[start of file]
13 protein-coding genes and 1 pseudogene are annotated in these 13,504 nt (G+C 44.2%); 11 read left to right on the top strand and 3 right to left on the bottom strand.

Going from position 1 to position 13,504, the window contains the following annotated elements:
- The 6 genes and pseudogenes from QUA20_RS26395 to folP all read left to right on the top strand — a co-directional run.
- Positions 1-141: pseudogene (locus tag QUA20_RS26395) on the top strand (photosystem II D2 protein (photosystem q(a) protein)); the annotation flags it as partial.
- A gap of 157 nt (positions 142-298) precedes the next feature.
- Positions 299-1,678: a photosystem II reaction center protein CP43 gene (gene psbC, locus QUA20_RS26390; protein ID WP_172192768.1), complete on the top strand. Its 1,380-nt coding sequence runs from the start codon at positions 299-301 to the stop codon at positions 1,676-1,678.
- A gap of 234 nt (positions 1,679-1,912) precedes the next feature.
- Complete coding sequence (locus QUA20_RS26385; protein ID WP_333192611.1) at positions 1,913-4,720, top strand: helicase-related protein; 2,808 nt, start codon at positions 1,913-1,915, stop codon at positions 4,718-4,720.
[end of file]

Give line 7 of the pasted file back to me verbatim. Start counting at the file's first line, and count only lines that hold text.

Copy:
- A gap of 234 nt (positions 1,679-1,912) precedes the next feature.